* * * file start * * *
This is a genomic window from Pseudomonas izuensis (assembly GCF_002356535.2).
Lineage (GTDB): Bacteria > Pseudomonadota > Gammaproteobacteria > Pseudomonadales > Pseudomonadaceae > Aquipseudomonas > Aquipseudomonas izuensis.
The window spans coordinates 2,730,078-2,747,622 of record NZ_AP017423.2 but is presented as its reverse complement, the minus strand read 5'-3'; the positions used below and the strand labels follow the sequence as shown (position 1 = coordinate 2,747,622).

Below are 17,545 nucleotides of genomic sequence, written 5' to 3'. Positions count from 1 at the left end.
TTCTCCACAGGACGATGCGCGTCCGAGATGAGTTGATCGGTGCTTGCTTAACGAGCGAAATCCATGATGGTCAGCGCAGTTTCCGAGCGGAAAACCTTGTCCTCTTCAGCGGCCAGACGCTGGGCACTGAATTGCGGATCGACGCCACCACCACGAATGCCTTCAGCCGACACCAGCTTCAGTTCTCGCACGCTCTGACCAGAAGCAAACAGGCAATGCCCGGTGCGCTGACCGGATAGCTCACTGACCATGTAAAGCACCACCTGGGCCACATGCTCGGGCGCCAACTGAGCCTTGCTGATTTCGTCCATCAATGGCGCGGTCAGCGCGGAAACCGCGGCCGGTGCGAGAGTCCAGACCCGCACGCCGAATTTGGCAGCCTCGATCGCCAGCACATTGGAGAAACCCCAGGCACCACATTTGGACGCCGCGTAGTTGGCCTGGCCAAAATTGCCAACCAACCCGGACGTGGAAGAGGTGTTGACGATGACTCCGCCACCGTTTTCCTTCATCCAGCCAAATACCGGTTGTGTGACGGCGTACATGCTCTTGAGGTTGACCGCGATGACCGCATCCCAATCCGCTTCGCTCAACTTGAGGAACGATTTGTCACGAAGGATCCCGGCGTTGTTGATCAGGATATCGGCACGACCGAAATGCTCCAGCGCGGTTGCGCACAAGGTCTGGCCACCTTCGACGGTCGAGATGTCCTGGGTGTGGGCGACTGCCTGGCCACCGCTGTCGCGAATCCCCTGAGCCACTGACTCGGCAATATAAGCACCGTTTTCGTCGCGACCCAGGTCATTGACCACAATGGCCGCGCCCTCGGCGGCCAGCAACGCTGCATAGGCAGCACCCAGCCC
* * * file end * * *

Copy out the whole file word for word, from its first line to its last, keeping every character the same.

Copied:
This is a genomic window from Pseudomonas izuensis (assembly GCF_002356535.2).
Lineage (GTDB): Bacteria > Pseudomonadota > Gammaproteobacteria > Pseudomonadales > Pseudomonadaceae > Aquipseudomonas > Aquipseudomonas izuensis.
The window spans coordinates 2,730,078-2,747,622 of record NZ_AP017423.2 but is presented as its reverse complement, the minus strand read 5'-3'; the positions used below and the strand labels follow the sequence as shown (position 1 = coordinate 2,747,622).

Below are 17,545 nucleotides of genomic sequence, written 5' to 3'. Positions count from 1 at the left end.
TTCTCCACAGGACGATGCGCGTCCGAGATGAGTTGATCGGTGCTTGCTTAACGAGCGAAATCCATGATGGTCAGCGCAGTTTCCGAGCGGAAAACCTTGTCCTCTTCAGCGGCCAGACGCTGGGCACTGAATTGCGGATCGACGCCACCACCACGAATGCCTTCAGCCGACACCAGCTTCAGTTCTCGCACGCTCTGACCAGAAGCAAACAGGCAATGCCCGGTGCGCTGACCGGATAGCTCACTGACCATGTAAAGCACCACCTGGGCCACATGCTCGGGCGCCAACTGAGCCTTGCTGATTTCGTCCATCAATGGCGCGGTCAGCGCGGAAACCGCGGCCGGTGCGAGAGTCCAGACCCGCACGCCGAATTTGGCAGCCTCGATCGCCAGCACATTGGAGAAACCCCAGGCACCACATTTGGACGCCGCGTAGTTGGCCTGGCCAAAATTGCCAACCAACCCGGACGTGGAAGAGGTGTTGACGATGACTCCGCCACCGTTTTCCTTCATCCAGCCAAATACCGGTTGTGTGACGGCGTACATGCTCTTGAGGTTGACCGCGATGACCGCATCCCAATCCGCTTCGCTCAACTTGAGGAACGATTTGTCACGAAGGATCCCGGCGTTGTTGATCAGGATATCGGCACGACCGAAATGCTCCAGCGCGGTTGCGCACAAGGTCTGGCCACCTTCGACGGTCGAGATGTCCTGGGTGTGGGCGACTGCCTGGCCACCGCTGTCGCGAATCCCCTGAGCCACTGACTCGGCAATATAAGCACCGTTTTCGTCGCGACCCAGGTCATTGACCACAATGGCCGCGCCCTCGGCGGCCAGCAACGCTGCATAGGCAGCACCCAGCCC